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The writer of the article I was reading initially mentioned that an anime adaptation had to capture “What it felt like to watch anime”. This is a sentiment that I have seen in regards to other adaptations, but I cannot help but assume that this kind of thinking is from someone who has no knowledge of anime. Or if they did, they certainly had a deep-seated disdain for it, as if all anime is the same and has a “feel”. I hear the same sentiments made regarding comic book and comic book adjacent adaptations from people who think there is a “formula” for how all adaptations should be done. Naturally, I disagree with that. The goal should be to create most sincere product.

On the same line I hear the claim that adaptations must grasp the intrinsic absurdity of the “genre”, presuming that all anime is absurd. This ties back into my comments about formula. Certainly, embracing the elements of a story that made it unique, all the while writing the story well could only help to capture the original audience while gathering potential new fans. Of course this is easier said than done. Yes, the adaptation must be earnest in its approach, but to insinuate that earnestness is only as good as far as it embraces absurdity, is in itself absurd.

I believe they need to make a film earnestly and not try to “Marvel Studios” their content by making themselves into a joke (Bathos) to avoid being criticized. You don’t make a product that stands the test of time that way.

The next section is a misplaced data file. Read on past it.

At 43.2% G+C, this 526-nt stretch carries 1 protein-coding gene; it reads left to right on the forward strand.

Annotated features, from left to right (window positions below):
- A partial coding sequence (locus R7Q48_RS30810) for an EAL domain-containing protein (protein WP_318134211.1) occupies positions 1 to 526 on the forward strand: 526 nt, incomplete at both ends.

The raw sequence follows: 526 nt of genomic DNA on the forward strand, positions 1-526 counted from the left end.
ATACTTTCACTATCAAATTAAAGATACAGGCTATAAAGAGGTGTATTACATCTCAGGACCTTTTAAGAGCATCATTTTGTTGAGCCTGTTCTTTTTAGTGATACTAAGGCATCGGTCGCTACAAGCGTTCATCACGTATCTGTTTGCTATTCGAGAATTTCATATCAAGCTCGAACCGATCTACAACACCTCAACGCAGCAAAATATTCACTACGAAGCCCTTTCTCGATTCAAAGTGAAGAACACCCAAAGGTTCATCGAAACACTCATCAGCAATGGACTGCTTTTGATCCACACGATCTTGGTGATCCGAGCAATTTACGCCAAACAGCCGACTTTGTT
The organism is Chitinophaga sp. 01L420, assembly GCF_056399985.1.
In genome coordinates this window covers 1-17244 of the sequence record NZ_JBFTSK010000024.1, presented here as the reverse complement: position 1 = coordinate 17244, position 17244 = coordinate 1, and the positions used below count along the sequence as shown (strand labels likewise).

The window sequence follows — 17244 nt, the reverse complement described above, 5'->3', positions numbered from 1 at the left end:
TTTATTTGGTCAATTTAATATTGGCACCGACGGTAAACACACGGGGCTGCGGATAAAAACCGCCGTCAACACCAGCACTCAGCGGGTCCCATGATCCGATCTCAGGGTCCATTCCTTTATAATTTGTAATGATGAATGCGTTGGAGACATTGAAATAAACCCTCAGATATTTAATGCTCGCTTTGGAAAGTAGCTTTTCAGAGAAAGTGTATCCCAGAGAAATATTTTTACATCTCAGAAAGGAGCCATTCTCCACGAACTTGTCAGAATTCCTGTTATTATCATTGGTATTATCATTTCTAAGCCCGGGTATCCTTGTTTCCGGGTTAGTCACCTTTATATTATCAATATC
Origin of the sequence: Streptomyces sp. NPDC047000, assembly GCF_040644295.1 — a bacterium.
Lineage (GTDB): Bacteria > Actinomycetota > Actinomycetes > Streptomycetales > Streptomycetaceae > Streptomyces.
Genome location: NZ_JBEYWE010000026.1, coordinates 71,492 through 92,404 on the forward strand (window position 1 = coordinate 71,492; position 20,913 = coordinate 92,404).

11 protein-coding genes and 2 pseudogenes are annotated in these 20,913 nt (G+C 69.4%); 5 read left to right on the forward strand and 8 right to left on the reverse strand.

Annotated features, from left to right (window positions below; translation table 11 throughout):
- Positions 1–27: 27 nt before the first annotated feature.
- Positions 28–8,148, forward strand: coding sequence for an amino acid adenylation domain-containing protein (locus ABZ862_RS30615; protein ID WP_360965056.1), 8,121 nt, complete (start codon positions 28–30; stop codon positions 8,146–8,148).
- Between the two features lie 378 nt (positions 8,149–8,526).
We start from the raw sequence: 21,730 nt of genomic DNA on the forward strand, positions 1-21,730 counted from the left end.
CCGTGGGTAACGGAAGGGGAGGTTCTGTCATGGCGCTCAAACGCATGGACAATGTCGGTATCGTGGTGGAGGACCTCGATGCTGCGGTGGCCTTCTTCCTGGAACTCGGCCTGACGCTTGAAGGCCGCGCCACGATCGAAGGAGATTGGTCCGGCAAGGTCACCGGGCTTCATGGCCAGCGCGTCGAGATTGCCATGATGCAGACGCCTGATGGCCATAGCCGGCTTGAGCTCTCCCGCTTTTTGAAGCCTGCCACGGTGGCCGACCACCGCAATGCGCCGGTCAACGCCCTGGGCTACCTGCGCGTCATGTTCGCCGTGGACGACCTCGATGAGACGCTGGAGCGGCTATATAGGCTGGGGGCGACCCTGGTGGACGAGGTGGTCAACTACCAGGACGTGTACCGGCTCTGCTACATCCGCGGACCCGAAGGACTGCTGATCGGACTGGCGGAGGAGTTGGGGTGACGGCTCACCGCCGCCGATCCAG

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Most journalists that I have read seem to think that fictional content, superheroes and cartoons (anime) etc, are always better when they don’t take themselves “too seriously”. Of course, you can never not be serious enough according to many of these same people. Once again. Look at Alita. It took itself very seriously and was a phenomenal movie that got a passionate response from fans of the film. Look at The Dark Knight. I find the idea these adaptations shouldn’t be taken seriously to be an insult to the films, to the source material and its creators. I cannot help but repeat that these claims are not new. To be blunt, these criticisms have been levied at comic book adaptations time and time again, particularly that of the PG-13, DCEU, post Avengers variety. Comic books, anime and their creators as we know, take themselves incredibly seriously.

There seems to be this fetish for irreverence in these films, specifically among the bloggersphere (which I am a part) and I believe it’s killing cinema. I am also not saying that no adaptation can be irreverent, but here is where the disconnect lies. You will hear many speak about “getting the formula right” to all comic book and anime adaptations, they won’t however acknowledge that there isn’t a formula to the comics and anime themselves. While the stories, characters and aesthetic transfer once adapted, apparently the diversity and creative freedom do not. All the while, adaptations are only as good as their adherence to said source material. In other words, it makes no sense.

This logic is a square block and the issue, a round hole, in that there are no clear edges. Filmmaking is not that simple.